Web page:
1. Pelvic Injuries

About 10% of pedestrians who are in traffic accidents sustain pelvic injuries. These injuries are common when the vehicle hits the pedestrians from the side. 

The pelvis provides support to the body in addition to protecting the underlying organs, including:

  • Sexual reproduction organs
  • The bladder
  • Blood vessels and nerves that serve the legs
  • The bowel

Pelvic injuries differ depending on the accident (including the side from which the motorist hit you. These injuries could be:

  • Anterior-posterior compression fractures which widen the pelvic ring
  • Lateral compression injuries
  • Vertical shear injuries, which are serious injuries to the pelvis and can cause significant harm to the underlying organs. The recovery from these types of injuries could also be complicated and lengthy.
  • Complex pattern injuries combine two or more of the previously mentioned injuries.

Pelvis fractures could also be stable or unstable. These are the common classifications used to define the alignment of the pelvic bone after a pelvic fracture. Stable pelvic fractures describe fractures that do not displace the bone. Such injuries leave the pelvis holding its shape and are much easier to treat and recover from.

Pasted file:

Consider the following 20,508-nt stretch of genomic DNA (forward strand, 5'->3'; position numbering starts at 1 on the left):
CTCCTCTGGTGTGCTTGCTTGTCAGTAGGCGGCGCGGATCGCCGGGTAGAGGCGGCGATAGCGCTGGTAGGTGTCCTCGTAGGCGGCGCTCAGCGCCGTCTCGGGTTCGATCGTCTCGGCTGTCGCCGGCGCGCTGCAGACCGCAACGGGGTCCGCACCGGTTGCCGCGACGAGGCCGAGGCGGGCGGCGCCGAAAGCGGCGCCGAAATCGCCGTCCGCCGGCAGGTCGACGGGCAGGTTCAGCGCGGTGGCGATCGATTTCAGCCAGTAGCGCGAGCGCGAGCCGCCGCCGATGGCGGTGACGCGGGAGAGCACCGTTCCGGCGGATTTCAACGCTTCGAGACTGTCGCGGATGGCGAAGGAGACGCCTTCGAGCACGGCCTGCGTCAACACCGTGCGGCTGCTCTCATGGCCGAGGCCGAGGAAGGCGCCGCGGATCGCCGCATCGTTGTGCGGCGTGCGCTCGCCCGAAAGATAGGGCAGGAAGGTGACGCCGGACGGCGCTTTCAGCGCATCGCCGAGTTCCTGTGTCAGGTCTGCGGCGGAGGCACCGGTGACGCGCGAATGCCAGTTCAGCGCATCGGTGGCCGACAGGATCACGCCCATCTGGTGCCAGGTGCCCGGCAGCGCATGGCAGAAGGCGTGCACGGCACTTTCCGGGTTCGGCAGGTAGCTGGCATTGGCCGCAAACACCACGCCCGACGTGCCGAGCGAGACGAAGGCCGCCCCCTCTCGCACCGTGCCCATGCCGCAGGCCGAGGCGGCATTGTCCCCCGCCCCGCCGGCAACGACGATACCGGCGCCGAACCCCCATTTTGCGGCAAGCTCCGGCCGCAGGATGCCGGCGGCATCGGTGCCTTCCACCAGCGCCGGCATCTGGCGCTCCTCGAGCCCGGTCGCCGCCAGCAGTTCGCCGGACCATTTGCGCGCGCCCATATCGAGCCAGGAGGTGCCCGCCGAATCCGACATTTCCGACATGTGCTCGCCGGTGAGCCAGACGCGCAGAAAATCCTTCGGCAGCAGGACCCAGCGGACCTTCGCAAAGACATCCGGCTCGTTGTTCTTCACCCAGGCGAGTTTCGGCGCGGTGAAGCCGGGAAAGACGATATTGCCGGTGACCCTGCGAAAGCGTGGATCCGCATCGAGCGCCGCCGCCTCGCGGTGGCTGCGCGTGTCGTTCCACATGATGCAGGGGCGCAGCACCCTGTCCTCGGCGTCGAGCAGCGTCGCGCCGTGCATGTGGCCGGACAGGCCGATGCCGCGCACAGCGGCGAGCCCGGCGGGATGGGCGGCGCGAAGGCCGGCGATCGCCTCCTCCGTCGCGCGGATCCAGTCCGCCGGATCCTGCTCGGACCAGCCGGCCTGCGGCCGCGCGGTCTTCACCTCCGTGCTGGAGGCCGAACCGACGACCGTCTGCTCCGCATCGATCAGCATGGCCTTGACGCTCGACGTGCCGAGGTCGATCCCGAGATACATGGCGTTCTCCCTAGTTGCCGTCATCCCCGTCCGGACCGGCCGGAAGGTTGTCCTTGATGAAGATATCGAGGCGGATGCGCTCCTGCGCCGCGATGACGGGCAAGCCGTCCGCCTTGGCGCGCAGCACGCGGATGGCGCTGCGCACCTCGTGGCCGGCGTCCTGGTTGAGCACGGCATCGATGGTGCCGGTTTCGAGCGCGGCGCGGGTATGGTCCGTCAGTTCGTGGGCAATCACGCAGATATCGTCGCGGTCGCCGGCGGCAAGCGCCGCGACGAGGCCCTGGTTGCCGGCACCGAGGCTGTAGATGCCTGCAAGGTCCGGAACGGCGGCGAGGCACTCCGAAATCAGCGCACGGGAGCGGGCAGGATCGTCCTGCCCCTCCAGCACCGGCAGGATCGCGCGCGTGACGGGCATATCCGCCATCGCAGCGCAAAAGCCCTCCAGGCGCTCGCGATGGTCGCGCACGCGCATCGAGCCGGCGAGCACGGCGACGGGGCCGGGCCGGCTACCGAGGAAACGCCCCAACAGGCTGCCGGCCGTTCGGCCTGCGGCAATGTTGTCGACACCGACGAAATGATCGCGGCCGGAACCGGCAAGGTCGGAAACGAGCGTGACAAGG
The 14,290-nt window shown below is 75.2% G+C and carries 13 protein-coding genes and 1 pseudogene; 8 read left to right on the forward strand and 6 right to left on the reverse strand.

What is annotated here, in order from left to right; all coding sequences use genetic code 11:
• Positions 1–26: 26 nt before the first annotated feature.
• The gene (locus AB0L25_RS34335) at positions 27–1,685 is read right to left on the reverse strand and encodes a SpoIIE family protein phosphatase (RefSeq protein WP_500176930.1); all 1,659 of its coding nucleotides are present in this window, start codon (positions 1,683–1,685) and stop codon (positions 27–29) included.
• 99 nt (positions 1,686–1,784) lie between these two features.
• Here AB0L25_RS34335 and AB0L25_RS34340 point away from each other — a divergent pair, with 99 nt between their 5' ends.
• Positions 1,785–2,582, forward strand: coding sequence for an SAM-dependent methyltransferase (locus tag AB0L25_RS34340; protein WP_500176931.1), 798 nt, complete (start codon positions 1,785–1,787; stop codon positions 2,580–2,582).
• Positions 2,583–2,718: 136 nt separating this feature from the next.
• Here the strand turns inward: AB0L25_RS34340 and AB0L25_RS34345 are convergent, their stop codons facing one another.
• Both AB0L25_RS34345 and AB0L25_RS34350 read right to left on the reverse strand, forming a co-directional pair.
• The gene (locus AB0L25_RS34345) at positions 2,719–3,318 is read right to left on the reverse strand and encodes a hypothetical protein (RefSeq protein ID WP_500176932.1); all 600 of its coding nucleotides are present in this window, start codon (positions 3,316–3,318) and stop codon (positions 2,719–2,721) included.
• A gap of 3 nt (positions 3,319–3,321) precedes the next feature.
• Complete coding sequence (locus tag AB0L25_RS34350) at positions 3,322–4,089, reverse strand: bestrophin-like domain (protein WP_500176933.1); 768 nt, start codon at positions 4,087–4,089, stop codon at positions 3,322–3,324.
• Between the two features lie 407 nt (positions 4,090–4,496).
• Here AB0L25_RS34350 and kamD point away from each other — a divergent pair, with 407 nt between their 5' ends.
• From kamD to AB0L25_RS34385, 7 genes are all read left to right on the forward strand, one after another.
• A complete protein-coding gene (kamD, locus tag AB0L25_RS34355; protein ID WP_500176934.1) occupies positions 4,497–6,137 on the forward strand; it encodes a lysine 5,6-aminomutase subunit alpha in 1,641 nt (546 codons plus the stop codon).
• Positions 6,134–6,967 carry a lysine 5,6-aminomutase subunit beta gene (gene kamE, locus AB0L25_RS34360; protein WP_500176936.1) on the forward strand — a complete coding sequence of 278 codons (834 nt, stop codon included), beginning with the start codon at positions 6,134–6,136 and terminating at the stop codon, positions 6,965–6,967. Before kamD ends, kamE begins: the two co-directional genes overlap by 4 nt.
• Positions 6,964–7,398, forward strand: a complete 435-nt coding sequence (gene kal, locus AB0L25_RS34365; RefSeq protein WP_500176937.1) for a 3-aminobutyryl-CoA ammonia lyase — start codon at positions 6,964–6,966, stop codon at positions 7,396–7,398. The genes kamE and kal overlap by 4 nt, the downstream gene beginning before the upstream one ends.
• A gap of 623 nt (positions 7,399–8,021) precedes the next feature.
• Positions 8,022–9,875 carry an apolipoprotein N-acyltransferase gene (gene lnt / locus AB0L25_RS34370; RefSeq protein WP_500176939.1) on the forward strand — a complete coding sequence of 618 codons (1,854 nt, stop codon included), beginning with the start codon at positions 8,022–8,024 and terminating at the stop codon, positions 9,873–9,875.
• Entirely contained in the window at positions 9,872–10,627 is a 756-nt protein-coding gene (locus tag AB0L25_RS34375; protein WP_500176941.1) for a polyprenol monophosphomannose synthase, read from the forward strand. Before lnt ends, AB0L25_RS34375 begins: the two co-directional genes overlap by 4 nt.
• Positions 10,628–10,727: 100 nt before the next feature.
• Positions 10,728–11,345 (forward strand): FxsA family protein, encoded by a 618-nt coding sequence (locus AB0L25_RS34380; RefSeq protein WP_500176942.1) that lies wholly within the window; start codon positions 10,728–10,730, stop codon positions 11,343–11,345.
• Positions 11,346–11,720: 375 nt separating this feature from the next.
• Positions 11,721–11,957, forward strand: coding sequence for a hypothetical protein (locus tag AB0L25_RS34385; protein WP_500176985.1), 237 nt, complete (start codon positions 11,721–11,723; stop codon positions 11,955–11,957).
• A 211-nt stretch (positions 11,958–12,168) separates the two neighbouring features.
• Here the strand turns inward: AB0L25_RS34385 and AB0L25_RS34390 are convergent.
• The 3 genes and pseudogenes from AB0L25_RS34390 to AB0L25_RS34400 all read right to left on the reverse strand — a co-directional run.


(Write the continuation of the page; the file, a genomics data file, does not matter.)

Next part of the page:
On the other hand, unstable fractures occur when the pelvis has two or more fractures, and the broken bones are displaced from the pelvic ring. Most pedestrian accidents are high impact ones on the pedestrians and more likely to cause unstable pelvic fractures.

Unstable pelvic fractures also increase the risk of injuries to the underlying organs and have higher internal bleeding incidences.

Some of the common symptoms of pelvic fractures include:

  • Pain and tenderness in the pelvic region
  • Bruising or swelling of the skin on the pelvic bones